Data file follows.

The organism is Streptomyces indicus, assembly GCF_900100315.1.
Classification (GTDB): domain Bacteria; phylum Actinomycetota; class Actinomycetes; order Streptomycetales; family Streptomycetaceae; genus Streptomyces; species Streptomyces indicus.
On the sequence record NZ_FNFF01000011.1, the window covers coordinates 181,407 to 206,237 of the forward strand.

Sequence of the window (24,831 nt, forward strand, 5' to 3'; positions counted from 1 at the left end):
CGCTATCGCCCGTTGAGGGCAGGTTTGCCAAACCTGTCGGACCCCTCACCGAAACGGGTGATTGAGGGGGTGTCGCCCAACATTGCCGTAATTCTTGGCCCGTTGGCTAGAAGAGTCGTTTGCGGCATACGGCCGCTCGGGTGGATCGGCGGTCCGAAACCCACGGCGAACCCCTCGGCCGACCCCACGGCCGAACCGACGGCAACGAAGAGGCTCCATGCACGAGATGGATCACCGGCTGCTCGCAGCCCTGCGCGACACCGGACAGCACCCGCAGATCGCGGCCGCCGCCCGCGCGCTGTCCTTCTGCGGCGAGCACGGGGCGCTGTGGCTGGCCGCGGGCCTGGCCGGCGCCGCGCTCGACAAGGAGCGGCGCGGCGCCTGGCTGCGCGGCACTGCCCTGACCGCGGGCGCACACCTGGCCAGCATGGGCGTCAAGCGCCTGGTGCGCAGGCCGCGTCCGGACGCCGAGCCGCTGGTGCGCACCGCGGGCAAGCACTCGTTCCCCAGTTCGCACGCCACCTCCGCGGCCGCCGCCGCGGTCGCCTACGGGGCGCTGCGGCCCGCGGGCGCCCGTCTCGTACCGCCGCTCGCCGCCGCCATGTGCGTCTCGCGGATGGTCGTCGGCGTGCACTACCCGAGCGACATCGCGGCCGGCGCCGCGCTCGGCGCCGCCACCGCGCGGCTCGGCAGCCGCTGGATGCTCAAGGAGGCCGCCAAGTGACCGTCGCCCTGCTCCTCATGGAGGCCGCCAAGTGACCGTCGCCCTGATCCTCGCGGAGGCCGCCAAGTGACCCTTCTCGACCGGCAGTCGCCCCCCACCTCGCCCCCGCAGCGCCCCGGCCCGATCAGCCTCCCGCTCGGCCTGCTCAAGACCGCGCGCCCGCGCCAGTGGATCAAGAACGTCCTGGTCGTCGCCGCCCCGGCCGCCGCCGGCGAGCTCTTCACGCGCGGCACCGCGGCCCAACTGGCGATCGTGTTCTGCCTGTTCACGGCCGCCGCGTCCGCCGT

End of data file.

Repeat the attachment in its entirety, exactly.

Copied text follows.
The organism is Streptomyces indicus, assembly GCF_900100315.1.
Classification (GTDB): domain Bacteria; phylum Actinomycetota; class Actinomycetes; order Streptomycetales; family Streptomycetaceae; genus Streptomyces; species Streptomyces indicus.
On the sequence record NZ_FNFF01000011.1, the window covers coordinates 181,407 to 206,237 of the forward strand.

Sequence of the window (24,831 nt, forward strand, 5' to 3'; positions counted from 1 at the left end):
CGCTATCGCCCGTTGAGGGCAGGTTTGCCAAACCTGTCGGACCCCTCACCGAAACGGGTGATTGAGGGGGTGTCGCCCAACATTGCCGTAATTCTTGGCCCGTTGGCTAGAAGAGTCGTTTGCGGCATACGGCCGCTCGGGTGGATCGGCGGTCCGAAACCCACGGCGAACCCCTCGGCCGACCCCACGGCCGAACCGACGGCAACGAAGAGGCTCCATGCACGAGATGGATCACCGGCTGCTCGCAGCCCTGCGCGACACCGGACAGCACCCGCAGATCGCGGCCGCCGCCCGCGCGCTGTCCTTCTGCGGCGAGCACGGGGCGCTGTGGCTGGCCGCGGGCCTGGCCGGCGCCGCGCTCGACAAGGAGCGGCGCGGCGCCTGGCTGCGCGGCACTGCCCTGACCGCGGGCGCACACCTGGCCAGCATGGGCGTCAAGCGCCTGGTGCGCAGGCCGCGTCCGGACGCCGAGCCGCTGGTGCGCACCGCGGGCAAGCACTCGTTCCCCAGTTCGCACGCCACCTCCGCGGCCGCCGCCGCGGTCGCCTACGGGGCGCTGCGGCCCGCGGGCGCCCGTCTCGTACCGCCGCTCGCCGCCGCCATGTGCGTCTCGCGGATGGTCGTCGGCGTGCACTACCCGAGCGACATCGCGGCCGGCGCCGCGCTCGGCGCCGCCACCGCGCGGCTCGGCAGCCGCTGGATGCTCAAGGAGGCCGCCAAGTGACCGTCGCCCTGCTCCTCATGGAGGCCGCCAAGTGACCGTCGCCCTGATCCTCGCGGAGGCCGCCAAGTGACCCTTCTCGACCGGCAGTCGCCCCCCACCTCGCCCCCGCAGCGCCCCGGCCCGATCAGCCTCCCGCTCGGCCTGCTCAAGACCGCGCGCCCGCGCCAGTGGATCAAGAACGTCCTGGTCGTCGCCGCCCCGGCCGCCGCCGGCGAGCTCTTCACGCGCGGCACCGCGGCCCAACTGGCGATCGTGTTCTGCCTGTTCACGGCCGCCGCGTCCGCCGT